Travel nurse housing is one of the hardest things to understand when it comes to travel nursing. There are always lots of questions like,  whether I should set it up myself or leave it to the company that I work with. Or can I just use my parent’s address as my permanent residency? Below are two stories that are all too common from a couple travel nurses.

RN #1: “I was so excited for my brand new travel nursing assignment. My recruiter told me that they had paid for all of my housing and all I had to do was show up and move in the day before my assignment started. I get there late the night before because I had been driving all day, and was mortified. I arrive at a rundown apartment complex in a less than desirable part of town. I don’t have a ton of options to choose from at this point so I pick up my key and head into the apartment that my travel nursing company has provided for me. I get inside and there are no amenities to speak of and very little in the way of furniture. Long story short, it took me almost a month to get my housing “fixed” and even once I did I had to pay extra to fix it. Needless to say, I wish I would have found my own housing”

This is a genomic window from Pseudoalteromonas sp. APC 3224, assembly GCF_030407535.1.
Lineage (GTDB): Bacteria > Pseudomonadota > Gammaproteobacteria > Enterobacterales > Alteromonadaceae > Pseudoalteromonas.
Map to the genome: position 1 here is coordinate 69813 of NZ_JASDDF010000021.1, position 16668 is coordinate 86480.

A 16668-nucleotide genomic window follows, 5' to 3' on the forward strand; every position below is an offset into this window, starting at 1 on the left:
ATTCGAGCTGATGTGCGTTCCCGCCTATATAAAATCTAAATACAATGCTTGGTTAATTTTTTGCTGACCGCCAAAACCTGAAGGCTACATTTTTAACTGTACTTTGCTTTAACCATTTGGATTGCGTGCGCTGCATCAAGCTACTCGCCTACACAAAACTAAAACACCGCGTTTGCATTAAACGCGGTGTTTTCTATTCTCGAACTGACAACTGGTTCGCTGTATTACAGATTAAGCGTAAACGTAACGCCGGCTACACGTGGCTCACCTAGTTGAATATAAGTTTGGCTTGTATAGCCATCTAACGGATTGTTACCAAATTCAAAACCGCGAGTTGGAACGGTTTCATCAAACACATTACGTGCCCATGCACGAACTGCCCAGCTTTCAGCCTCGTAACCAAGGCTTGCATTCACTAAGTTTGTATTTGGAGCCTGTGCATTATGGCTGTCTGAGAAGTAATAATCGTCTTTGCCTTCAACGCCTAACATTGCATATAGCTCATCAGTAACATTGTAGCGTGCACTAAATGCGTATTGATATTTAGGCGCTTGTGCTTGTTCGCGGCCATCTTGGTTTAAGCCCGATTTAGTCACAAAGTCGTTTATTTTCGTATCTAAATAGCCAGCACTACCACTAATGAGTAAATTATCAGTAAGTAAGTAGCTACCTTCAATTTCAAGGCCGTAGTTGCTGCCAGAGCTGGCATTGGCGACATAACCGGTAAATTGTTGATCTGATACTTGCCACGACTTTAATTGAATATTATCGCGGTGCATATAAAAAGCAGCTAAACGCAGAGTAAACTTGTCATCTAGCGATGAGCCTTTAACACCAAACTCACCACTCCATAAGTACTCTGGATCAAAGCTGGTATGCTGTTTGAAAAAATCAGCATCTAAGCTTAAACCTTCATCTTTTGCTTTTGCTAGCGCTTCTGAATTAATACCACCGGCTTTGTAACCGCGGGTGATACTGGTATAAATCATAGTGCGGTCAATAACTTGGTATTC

RN #2: “I’ve been travel nursing for about 2 years now. I have a really good understanding of how the industry works. I decide to change my permanent tax residency to one of my friend’s houses in my hometown because it will save me a ton of money. Now, instead of paying for my expensive apartment, I can just use my friend’s house address. Not only will this save me a ton of money, but I can still pick up any mail that I might need. I felt great about the decision until I received a notice from the IRS that I was being audited. Why did they audit me?”

Here are a few facts about housing that will help alleviate some of the stress of housing:

  1. Housing Is Never Free

    Regardless of what any travel agency tells you, they will never pay for housing. There are a million different ways that this is accomplished, but you can guarantee that someone is paying for housing somewhere. This can be the agency, the nurse, the hospital, etc, but someone is footing that bill, guaranteed.

  2. Comfort Is In The Details

    Many RN’s that are traveling for the first time like to have their travel agency set up housing for them. If you fall into this category make sure you are looking into the small details. By this, I mean finding out exactly what is provided. No one wants to show up to a new assignment and be responsible for furnishing the entire place when they are only going to be there for 13 weeks or so. Most travel nursing agencies will provide you with exactly what is furnished by any place you might be staying.